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Stages of an Arbitration

Stages of an Arbitration

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Stages of an Arbitration

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  1. Stages of an Arbitration Arbitration Week in Palestine Session #4 December 9, 2013

  2. Commencement of the Action • Request for Arbitration • Answer • Under JAC and ICC Rules, 30 days after Request • May include counterclaims • Constitution of tribunal

  3. Initial Procedural Orders • Procedural orders and timetable for arbitration • Shortly after arbitrator is appointed or tribunal is constituted, a procedural timetable will be issued • Will lay out a schedule for the remainder of the arbitration, typically after input from the parties • Terms of Reference • Formal document that identifies the issues in dispute and the parties’ positions • Confirms the parties’ agreement to arbitrate the issues in dispute

  4. Written Memorials • Comprehensive statement of the party’s factual and legal positions • Explanation of the factual evidence supporting the party’s position • Description of the relief sought • Typically submitted with fact exhibits • Typically, but not always, the order of submission is: (1) Claimant’s Memorial, (2) Respondent’s Countermemorial, (3) Claimant’s Reply, (4) Respondent’s Rejoinder

  5. Documentary Evidence • Parties may need to use not only their own documents, but also documents that are only in the hands of the other side • “Documents” can include email and other electronic files • At a certain stage in the case, the parties typically exchange requests for the other side to produce documents in its possession. • Tribunals often consider the IBA Rules on the Taking of Evidence in International Arbitration when making evidentiary determinations • Under IBA Rule 3(3)(b), document requests must explain why the documents sought “are relevant to the case and material to its outcome” • A party may assert objections to requests that it has received, including on the following grounds: • Requested documents are not sufficiently relevant or material to the case • Requested documents are protected by privilege • Collecting and producing the documents would pose an unreasonable burden • Disputes over document disclosure can be brought to the tribunal for its decision, but the tribunal will typically want the parties to confer with each other before bringing the disagreement to the tribunal • The tribunal has the power to order a party to produce documents to the other side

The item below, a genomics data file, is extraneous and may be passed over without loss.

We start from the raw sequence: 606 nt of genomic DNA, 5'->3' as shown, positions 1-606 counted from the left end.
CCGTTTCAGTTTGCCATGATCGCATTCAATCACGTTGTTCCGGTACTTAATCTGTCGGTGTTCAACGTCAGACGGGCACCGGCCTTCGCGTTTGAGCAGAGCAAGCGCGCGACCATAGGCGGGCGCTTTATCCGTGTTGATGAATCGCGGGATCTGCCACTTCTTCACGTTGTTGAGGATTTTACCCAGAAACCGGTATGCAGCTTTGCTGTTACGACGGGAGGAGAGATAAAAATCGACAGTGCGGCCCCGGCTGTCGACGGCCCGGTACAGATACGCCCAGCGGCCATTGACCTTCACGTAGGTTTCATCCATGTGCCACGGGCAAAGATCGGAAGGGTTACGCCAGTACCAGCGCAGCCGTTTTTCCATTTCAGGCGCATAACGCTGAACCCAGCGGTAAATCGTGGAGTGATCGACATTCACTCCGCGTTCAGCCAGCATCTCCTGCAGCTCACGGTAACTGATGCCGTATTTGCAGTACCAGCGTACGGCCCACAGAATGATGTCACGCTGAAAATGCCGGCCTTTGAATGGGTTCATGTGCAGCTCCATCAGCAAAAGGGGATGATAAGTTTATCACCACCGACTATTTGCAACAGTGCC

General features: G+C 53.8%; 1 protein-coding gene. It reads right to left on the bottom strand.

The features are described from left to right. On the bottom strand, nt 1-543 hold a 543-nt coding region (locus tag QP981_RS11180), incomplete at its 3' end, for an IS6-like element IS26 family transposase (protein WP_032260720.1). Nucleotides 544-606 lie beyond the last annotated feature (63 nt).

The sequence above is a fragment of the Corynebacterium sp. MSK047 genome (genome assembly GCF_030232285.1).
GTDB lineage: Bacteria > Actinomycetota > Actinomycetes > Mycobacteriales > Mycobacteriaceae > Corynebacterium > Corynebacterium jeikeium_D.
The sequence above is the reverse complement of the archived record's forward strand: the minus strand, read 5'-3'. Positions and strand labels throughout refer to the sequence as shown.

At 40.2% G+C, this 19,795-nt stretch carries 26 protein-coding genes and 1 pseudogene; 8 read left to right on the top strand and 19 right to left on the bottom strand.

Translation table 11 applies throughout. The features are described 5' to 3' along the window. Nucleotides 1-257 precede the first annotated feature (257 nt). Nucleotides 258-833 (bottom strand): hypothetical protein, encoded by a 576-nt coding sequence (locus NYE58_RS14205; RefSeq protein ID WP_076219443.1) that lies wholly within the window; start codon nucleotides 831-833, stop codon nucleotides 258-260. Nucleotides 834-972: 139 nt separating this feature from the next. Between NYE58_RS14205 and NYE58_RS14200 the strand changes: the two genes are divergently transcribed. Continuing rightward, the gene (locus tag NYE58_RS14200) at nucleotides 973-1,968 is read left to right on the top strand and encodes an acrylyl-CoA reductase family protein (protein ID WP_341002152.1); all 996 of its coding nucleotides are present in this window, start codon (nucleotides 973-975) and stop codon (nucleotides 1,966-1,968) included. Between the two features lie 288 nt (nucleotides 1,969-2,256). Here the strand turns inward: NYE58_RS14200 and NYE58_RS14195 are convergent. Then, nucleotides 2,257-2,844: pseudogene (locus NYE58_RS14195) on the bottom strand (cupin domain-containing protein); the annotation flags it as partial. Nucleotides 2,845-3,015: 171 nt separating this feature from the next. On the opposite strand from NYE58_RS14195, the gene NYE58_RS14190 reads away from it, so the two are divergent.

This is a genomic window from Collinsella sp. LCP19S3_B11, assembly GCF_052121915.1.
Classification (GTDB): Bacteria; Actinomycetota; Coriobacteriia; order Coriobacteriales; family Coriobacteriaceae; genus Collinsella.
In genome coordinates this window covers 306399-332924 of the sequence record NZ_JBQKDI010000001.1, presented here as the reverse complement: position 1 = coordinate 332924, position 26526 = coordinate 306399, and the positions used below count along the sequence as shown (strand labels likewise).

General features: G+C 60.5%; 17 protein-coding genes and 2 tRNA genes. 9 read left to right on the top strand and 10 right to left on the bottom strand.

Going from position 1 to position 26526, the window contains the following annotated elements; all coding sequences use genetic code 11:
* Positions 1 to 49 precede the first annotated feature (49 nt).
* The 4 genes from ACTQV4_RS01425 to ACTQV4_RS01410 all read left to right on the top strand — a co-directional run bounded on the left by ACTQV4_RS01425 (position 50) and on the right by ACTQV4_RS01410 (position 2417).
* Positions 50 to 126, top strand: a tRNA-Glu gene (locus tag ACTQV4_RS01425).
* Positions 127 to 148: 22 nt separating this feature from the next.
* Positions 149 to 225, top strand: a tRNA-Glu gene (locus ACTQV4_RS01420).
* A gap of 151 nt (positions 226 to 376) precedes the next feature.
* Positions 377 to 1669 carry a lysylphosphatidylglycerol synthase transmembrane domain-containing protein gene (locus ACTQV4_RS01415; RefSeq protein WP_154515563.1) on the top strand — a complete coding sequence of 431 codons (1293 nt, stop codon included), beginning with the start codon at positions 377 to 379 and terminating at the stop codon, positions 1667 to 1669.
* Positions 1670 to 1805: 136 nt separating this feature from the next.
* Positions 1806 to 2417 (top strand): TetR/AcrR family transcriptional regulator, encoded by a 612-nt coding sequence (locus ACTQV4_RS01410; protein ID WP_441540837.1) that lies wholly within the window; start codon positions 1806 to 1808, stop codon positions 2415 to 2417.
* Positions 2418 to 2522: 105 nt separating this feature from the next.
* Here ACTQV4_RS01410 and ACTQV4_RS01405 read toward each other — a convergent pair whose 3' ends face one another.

6. Fact Witnesses • A fact witness is a person with personal experience relevant to the matters at issue in the case • Particularly important where there are gaps in the documentary record • In arbitration, “direct” witness evidence is typically submitted through a written statement. The witness statement contains: • Witness’s name, background, and relationship to the submitting party • Detailed description of the facts to which the witness is testifying, and the source of the witness’s information • Witness’s signature and affirmation of the truth of the testimony • If one side submits a written witness statement, the other side will be given the opportunity to cross-examine the witness orally at the hearing. The witness can be cross-examined about any part of his or her statement. • A party can also request that the other side make available for oral examination a witness that is under the control of the other side but who has not submitted a witness statement • If a witness fails to appear for oral testimony after being asked to do so the tribunal will typically disregard that witness’s written statement

  7. Expert Witnesses • An expert witness presents an opinion in an area over which he or she has expertise • Experts can present testimony on a wide range of subjects, including: • Technical issues • Industry practice • Damages • Applicable law • An expert witness typically has no personal experience with the relevant facts • An expert can be appointed by a party or by the tribunal • Party-appointed experts will typically submit an expert report that contains: • The expert’s name, qualifications, background, and relationship with the party • Description of the facts on which the expert bases his or her opinion • Opinions and conclusions based on the review of the facts • Signature and affirmation